The rotational manipulator section 70, in the embodiment shown, generally comprises a roll section 88, a pitch section 90, a yaw section 92, and an end section 94. The roll section 88 generally includes two race plates 96 and 98 that are movably connected to each other to provide rotation about the vertical axis as shown by arrow E. The top plate 96 is fixedly connected to the third section 76. A suitable manual or computer controllable lock is provided to fix or lock the two plates 96 and 98 together. In the embodiment shown, the locking mechanism contains a micrometer adjustment mechanism 100 to provide extremely fine adjustments of the angle between plates 96 and 98 after the lock is applied. The pitch section 90 is a goniometer cradle which has two curved plates 102 and 104 movably connected to each other. The top plate 102 is fixedly connected to the roll section bottom plate 98. The bottom plate 104 is adapted to move along a curved or revolute path relative to the top plate 102 as shown by arrow F. The yaw section 92 is a goniometer cradle which includes two curved plates 106 and 108 that are movably connected to each other. The top plate 106 is fixedly connected to the pitch section bottom plate 104. The bottom plate 108 is adapted to move in a curved or revolute path relative to the top plate 106 as shown by arrow G. The individual rotational manipulator sections, in the embodiment shown, are each limited to motion in their receptive relative paths of motion E, F and G. The axes of rotation of the paths E and F are perpendicular, as are the axes of rotation of the paths F and G.
Furthermore, the axis of path E is perpendicular to axis of path G when pitch section 92 is in its normal center of motion. All three axes aE, aF, and aG of paths E, F, and G intersect at a motion center point M at a convenient distance from the fine manipulator mechanism. Thus, the rotational manipulator section 70 provides orthogonally decoupled rotational motions resolved at this motion center point. Further, the rotational motions resolved at this point are orthogonally decoupled from the translational motions of the more proximal translational sections (i.e., coarse motion section 12 and fine linear motion section 68). Suitable manual actuated locks are provided at each section to provide selective movement. Alternatively or additionally, micrometers can be provided at each section. In addition, single additional redundant sections could be provided.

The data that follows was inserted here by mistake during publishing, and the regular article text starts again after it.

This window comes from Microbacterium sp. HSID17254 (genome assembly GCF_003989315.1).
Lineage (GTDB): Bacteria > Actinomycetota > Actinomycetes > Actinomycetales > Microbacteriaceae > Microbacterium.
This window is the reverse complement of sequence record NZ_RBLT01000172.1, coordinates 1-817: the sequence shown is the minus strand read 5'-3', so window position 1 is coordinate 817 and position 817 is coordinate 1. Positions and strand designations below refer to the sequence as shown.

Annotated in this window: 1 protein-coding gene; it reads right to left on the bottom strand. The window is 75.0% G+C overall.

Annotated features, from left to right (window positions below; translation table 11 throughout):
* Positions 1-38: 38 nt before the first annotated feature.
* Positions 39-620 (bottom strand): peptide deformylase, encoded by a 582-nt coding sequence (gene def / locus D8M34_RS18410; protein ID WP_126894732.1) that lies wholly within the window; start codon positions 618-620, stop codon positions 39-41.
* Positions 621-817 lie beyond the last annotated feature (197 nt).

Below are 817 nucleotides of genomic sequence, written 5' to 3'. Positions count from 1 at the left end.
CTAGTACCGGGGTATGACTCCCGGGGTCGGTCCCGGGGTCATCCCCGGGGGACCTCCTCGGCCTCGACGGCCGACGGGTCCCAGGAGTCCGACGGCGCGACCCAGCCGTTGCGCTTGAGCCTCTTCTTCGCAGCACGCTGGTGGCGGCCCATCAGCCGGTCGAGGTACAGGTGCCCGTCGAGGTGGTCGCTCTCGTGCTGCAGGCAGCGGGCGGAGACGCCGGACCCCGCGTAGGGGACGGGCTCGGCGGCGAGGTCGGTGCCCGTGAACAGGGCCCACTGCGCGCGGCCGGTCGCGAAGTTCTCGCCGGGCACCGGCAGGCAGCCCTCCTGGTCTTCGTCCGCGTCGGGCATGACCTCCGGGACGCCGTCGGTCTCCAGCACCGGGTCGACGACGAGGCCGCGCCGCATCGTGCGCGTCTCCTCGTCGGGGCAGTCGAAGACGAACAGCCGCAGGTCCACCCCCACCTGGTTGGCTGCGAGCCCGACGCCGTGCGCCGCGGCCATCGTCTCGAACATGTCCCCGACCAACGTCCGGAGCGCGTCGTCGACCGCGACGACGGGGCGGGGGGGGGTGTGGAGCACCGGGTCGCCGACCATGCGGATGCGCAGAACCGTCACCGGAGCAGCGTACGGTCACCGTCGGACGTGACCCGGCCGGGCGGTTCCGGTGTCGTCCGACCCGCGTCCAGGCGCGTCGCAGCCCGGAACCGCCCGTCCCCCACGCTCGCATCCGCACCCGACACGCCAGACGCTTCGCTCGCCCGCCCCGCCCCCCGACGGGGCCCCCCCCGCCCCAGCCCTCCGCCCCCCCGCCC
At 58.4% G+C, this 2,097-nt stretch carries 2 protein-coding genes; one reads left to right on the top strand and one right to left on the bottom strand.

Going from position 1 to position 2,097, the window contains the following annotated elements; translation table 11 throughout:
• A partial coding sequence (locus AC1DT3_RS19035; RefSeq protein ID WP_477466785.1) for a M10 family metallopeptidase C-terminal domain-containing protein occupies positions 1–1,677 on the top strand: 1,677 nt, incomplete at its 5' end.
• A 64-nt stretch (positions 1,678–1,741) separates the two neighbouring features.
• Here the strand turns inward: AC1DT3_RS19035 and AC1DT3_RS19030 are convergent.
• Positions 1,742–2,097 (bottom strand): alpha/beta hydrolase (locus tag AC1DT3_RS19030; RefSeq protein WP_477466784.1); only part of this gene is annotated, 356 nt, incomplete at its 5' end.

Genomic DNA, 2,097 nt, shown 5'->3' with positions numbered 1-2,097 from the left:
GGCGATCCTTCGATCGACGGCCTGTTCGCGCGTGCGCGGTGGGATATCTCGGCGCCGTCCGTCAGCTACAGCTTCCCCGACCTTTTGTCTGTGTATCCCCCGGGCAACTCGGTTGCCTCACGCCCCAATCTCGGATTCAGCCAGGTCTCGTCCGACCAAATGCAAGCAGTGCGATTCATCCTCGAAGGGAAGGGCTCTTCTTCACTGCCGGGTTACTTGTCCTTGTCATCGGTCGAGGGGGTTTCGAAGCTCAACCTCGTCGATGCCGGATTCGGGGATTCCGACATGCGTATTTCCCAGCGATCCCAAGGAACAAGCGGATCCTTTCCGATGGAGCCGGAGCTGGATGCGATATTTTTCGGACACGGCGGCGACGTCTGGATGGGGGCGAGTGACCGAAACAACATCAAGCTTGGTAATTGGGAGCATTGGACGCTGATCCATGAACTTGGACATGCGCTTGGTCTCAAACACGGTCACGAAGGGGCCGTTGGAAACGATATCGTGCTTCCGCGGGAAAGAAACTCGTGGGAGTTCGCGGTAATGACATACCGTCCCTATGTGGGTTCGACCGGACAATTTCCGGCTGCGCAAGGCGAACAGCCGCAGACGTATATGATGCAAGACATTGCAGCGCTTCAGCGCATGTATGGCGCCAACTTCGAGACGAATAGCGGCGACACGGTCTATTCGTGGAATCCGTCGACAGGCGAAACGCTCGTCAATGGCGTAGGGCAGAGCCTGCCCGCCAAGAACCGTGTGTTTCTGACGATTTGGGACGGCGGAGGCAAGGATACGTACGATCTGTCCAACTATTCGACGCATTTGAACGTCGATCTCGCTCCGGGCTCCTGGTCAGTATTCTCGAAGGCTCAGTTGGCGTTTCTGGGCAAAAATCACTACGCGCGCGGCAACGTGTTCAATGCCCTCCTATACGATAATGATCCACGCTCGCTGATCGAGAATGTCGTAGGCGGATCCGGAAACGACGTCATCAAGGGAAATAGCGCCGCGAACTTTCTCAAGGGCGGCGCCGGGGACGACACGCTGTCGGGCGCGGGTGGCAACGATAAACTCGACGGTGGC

As noted above, suitable locks are provided at each section to provide selective motion. It should also be understood that automatic computer actuated locks and/or manual locks could be provided in both the coarse and fine motion manipulators. One embodiment of such a computer-controlled position lock could be an electric particle brake operating through a rack-and-pinion transmission mechanism. Such an embodiment would permit the computer to control the braking force from zero or very low drag up to full locking. Such variable braking force can be used both to provide additional tactile feedback to the surgeon and to provide additional damping to assist him in positioning the mechanism. If desired, both manually actuated and computer actuated position locks or brakes may be provided.
It will thus be seen that the embodiment shown supports a coarse-fine manipulation strategy. In this strategy, the coarse manipulator 12 is positioned so that the remote center-of-motion of the fine manipulator 14 is located at a desired position and the motion axes A′ and B′ (or A′, B′, and C′ if an alternative embodiment such as a ball-and-socket joint is substituted for revolute joint between manipulators 12 and 14 are aligned conveniently for the surgeon). The coarse manipulator 12 is then locked, and the fine manipulator 14 is adjusted so that axes aE, aF and aG of the revolute paths E, F, and G are aligned conveniently and are mutually orthogonal. Finally, the joints at the revolute paths E, F and G and the linear paths A′, B′, and C′ are used to perform the desired fine positioning or realignment motions. These joints may be selectively locked or freed as necessary to assist in carrying out the desired motions. Because the fine motions are orthogonally decoupled, readjustment of one degree-of-freedom will not affect the alignment of other degrees-of-freedom, thus significantly speeding up the process of achieving a desired alignment. Furthermore, the process is relatively insensitive to small errors in the placement of the coarse manipulator, unless large rotational adjustments are to be made. For example, suppose there is an error of 0.5 mm in the placement of the coarse manipulator relative to a desired center of motion. Then, a rotational realignment of 15° will produce only about 0.13 mm undesired motion of the rotation center, which is often negligible or which may easily be compensated by fine adjustments of linear motion axes A′, B′, and C′. A related advantage of the bulk/fine structure is that is permits relatively large work volumes while limiting the inertia that the surgeon must cope with. The modularity is similarly very useful for experimentation.